Spurgeon is the best defender at this, thanks to his ability to make a great outlet pass, but Suter, Brodin, and Dumba are also good in transition. But the secret to the Wild’s success here is their forwards. They’ve got speed up front with Granlund, Zucker, Haula, and Coyle. With that combination of speed, smarts, and opportunism, the Wild are able to recover the puck in the neutral and defensive zones and start a rush the opposite way.

This is going to put a ton of pressure on St. Louis to play a flawless game. Zucker and Granlund in particular are able to find, create, and exploit even small cracks in defensive schemes.

Combine that with sizable players who can grind opponents down, and the Blues’ vaunted defense will have their hands full containing Minnesota’s multi-faceted attack.

Head Games

Jake Allen has absolutely torched the NHL since February. But Allen’s game hasn’t been without it’s ups and downs. Through January, Allen was one of the very worst goaltenders in the league, despite playing behind a great defense. It took him new voices from head coach Mike Yeo and goalie coach Martin Brodeur for him to pull out of that funk.

And that’s fine- sometimes people need new voices to succeed. But it does show an instance where Allen seemed to have a tough time shaking off a bad stretch.

Another example came 2 years ago in the playoffs. Few will remember that Allen was absolutely great against Minnesota in the first 4 games of the series. He posted a .935 save percentage, losing twice only because of poor goal support from his team.

But then Game 5 happened, and Allen allowed 4 goals on just 19 shots. Then-coach Ken Hitchcock put him in net for Game 6, and he allowed the first point- a bad-angle short-handed goal to Zach Parise.

Hitchcock trusted Allen to recover. In this hilarious (well, if you’re a Wild fan) sequence, you’ll see Hitchcock giving Allen a vote of confidence in an in-game interview. 32 seconds later, Allen fails to make an easy-looking save on Justin Fontaine.

It’s perhaps unfair to tag a label like this on a player when we don’t know what’s going on inside their head. But still, until Allen shows he can recover from a bad performance in the playoffs, he’s going to have a reputation for getting rattled. And with players like Parise, Staal, Niederreiter, Zucker, and Jason Pominville being willing to shoot from anywhere, there’ll be chances for Allen to give up those kinds of “bad” goals.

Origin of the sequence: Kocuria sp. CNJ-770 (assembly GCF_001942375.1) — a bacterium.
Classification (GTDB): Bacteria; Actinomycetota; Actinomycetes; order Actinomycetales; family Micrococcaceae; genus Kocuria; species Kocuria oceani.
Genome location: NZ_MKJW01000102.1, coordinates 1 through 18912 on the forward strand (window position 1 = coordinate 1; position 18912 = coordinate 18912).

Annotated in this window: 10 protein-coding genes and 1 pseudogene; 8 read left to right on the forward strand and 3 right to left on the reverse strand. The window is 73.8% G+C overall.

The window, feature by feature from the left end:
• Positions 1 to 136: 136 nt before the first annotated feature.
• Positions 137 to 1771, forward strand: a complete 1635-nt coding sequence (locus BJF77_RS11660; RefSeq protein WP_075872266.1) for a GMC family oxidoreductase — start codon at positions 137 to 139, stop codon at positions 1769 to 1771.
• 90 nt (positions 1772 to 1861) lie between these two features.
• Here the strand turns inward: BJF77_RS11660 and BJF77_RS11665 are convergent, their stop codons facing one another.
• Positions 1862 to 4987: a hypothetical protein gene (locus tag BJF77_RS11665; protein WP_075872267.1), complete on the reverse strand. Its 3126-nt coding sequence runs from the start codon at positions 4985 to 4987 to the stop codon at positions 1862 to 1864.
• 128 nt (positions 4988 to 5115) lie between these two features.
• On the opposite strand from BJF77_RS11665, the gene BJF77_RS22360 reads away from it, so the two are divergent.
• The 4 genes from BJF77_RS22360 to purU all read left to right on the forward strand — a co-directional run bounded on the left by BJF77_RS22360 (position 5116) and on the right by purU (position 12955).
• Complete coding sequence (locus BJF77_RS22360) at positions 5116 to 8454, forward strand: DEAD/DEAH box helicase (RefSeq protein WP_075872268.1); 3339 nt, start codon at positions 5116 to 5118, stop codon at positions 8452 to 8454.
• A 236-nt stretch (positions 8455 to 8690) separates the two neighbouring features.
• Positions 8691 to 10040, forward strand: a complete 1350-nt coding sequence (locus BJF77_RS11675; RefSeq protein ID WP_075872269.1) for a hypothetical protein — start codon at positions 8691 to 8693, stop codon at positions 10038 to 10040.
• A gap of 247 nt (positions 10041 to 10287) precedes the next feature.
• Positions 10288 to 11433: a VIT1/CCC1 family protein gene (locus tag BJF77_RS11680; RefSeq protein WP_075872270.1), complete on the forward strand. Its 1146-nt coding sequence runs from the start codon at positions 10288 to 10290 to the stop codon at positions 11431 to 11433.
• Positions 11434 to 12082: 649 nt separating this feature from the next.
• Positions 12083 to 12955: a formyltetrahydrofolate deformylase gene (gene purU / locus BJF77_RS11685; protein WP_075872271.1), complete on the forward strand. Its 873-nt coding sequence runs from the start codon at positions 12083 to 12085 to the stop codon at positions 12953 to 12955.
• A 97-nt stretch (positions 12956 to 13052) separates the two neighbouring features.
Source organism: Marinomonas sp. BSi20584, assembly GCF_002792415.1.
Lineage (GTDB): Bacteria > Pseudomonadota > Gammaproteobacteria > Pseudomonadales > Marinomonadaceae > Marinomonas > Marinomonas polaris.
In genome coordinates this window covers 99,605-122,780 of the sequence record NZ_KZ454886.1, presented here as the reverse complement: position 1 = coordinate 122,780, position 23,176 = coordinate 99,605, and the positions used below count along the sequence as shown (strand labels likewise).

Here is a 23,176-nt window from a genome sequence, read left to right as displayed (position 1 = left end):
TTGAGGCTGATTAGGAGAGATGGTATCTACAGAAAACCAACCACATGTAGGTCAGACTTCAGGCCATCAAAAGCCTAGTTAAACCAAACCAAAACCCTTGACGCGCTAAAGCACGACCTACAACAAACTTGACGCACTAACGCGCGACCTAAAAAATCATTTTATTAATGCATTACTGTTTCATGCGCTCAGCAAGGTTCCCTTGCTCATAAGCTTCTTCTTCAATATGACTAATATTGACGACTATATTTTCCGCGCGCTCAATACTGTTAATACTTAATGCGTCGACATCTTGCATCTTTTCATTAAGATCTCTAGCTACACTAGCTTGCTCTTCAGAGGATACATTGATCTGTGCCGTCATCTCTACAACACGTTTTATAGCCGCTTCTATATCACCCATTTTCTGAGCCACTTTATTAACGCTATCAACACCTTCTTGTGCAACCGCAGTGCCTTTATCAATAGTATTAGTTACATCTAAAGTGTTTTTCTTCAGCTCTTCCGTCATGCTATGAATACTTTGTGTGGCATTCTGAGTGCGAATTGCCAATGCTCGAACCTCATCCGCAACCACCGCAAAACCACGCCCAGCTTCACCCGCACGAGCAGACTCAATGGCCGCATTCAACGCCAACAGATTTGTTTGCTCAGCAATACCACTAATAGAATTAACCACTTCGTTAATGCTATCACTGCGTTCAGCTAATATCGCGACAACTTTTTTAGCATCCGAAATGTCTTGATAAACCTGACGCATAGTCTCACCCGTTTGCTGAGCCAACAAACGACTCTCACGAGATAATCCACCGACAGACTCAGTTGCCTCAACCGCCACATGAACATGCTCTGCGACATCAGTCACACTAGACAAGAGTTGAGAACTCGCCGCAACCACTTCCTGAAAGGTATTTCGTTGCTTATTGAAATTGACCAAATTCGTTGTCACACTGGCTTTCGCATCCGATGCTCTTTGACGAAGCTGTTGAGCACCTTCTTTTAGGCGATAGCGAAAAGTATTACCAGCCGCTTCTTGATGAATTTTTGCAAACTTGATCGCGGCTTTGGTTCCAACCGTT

Been There, Done That

But ultimately, I think the biggest reason Minnesota will topple St. Louis is this: They’ve done it before.

Minnesota toppled the heavily-favored Blues in 6 games during the 2015 playoffs. And while St. Louis got pretty unlucky with their shooting (aside from Vladimir Tarasenko), there’s no doubt about two key facts:

1 ) The Wild are better than they were two years ago. Back then, Minnesota didn’t have an MVP-caliber performance from a player like Granlund. They didn’t see an unleashed Niederreiter, Coyle, or Zucker. They didn’t have four lines that could score. And they sure didn’t have the size at center they enjoy today with Staal and Hanzal. In every way, this is a deeper, better team.

2 ) The Blues are worse than they were two years ago. St. Louis sold off TJ Oshie just months after losing the series to Minnesota. His replacement, Troy Brouwer, is already gone. They then lost their captain and best center David Backes the year after that. Goalie Brian Elliott also was traded this past summer, meaning St. Louis’ fortunes depend entirely on Allen. Power Play quarterback Kevin Shattenkirk left at the trade deadline. Stastny is out- at least for now. And without Fabbri in the lineup, there’s little to replace the value lost by the Blues over the past two seasons.

Nothing is a given in the Stanley Cup Playoffs. The Wild will have to not take the Blues lightly, and Devan Dubnyk must go back to being a reliable goaltender. But Minnesota has both high-end performers and depth, and should be able to power them past St. Louis.